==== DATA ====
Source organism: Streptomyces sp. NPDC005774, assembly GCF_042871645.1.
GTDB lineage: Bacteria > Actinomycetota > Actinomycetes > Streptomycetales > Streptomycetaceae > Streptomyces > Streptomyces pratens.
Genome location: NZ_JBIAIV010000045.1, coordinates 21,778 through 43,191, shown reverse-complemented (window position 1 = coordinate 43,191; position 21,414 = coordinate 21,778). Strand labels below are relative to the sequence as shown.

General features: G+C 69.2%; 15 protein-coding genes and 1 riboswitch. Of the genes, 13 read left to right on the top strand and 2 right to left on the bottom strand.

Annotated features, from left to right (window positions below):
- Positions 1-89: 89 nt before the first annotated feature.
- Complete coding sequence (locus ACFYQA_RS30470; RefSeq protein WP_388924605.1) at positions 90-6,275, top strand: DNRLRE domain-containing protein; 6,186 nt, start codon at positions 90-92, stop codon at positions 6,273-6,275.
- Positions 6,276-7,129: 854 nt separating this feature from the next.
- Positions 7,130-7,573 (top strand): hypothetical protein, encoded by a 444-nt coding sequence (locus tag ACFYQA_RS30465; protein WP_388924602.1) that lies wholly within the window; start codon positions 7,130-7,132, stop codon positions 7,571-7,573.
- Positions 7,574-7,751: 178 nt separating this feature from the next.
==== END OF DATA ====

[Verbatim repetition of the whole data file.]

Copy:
Source organism: Streptomyces sp. NPDC005774, assembly GCF_042871645.1.
GTDB lineage: Bacteria > Actinomycetota > Actinomycetes > Streptomycetales > Streptomycetaceae > Streptomyces > Streptomyces pratens.
Genome location: NZ_JBIAIV010000045.1, coordinates 21,778 through 43,191, shown reverse-complemented (window position 1 = coordinate 43,191; position 21,414 = coordinate 21,778). Strand labels below are relative to the sequence as shown.

General features: G+C 69.2%; 15 protein-coding genes and 1 riboswitch. Of the genes, 13 read left to right on the top strand and 2 right to left on the bottom strand.

Annotated features, from left to right (window positions below):
- Positions 1-89: 89 nt before the first annotated feature.
- Complete coding sequence (locus ACFYQA_RS30470; RefSeq protein WP_388924605.1) at positions 90-6,275, top strand: DNRLRE domain-containing protein; 6,186 nt, start codon at positions 90-92, stop codon at positions 6,273-6,275.
- Positions 6,276-7,129: 854 nt separating this feature from the next.
- Positions 7,130-7,573 (top strand): hypothetical protein, encoded by a 444-nt coding sequence (locus tag ACFYQA_RS30465; protein WP_388924602.1) that lies wholly within the window; start codon positions 7,130-7,132, stop codon positions 7,571-7,573.
- Positions 7,574-7,751: 178 nt separating this feature from the next.